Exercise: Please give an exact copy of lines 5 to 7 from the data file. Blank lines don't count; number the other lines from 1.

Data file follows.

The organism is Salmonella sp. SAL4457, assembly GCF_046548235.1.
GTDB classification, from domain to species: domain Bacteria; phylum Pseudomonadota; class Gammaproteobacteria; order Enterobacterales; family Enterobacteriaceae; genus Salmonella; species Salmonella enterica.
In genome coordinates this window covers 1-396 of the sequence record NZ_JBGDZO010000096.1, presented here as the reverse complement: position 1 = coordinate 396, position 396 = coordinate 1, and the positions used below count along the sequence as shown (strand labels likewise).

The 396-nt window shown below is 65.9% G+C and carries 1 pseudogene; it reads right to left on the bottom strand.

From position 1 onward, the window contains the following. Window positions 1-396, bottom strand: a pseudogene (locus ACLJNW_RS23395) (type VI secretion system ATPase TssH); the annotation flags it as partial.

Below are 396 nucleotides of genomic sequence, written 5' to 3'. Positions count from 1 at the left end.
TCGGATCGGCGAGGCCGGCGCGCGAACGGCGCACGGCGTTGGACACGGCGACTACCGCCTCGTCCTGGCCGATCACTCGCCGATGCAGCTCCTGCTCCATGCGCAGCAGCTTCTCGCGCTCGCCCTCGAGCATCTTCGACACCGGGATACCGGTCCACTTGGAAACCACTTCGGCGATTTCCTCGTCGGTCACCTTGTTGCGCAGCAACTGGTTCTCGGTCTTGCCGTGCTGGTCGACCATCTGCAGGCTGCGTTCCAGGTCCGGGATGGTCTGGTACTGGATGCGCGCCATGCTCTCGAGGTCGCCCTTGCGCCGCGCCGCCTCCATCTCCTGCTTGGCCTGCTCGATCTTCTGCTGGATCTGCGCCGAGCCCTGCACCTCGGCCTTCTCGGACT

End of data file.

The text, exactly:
From position 1 onward, the window contains the following. Window positions 1-396, bottom strand: a pseudogene (locus ACLJNW_RS23395) (type VI secretion system ATPase TssH); the annotation flags it as partial.

Below are 396 nucleotides of genomic sequence, written 5' to 3'. Positions count from 1 at the left end.
TCGGATCGGCGAGGCCGGCGCGCGAACGGCGCACGGCGTTGGACACGGCGACTACCGCCTCGTCCTGGCCGATCACTCGCCGATGCAGCTCCTGCTCCATGCGCAGCAGCTTCTCGCGCTCGCCCTCGAGCATCTTCGACACCGGGATACCGGTCCACTTGGAAACCACTTCGGCGATTTCCTCGTCGGTCACCTTGTTGCGCAGCAACTGGTTCTCGGTCTTGCCGTGCTGGTCGACCATCTGCAGGCTGCGTTCCAGGTCCGGGATGGTCTGGTACTGGATGCGCGCCATGCTCTCGAGGTCGCCCTTGCGCCGCGCCGCCTCCATCTCCTGCTTGGCCTGCTCGATCTTCTGCTGGATCTGCGCCGAGCCCTGCACCTCGGCCTTCTCGGACT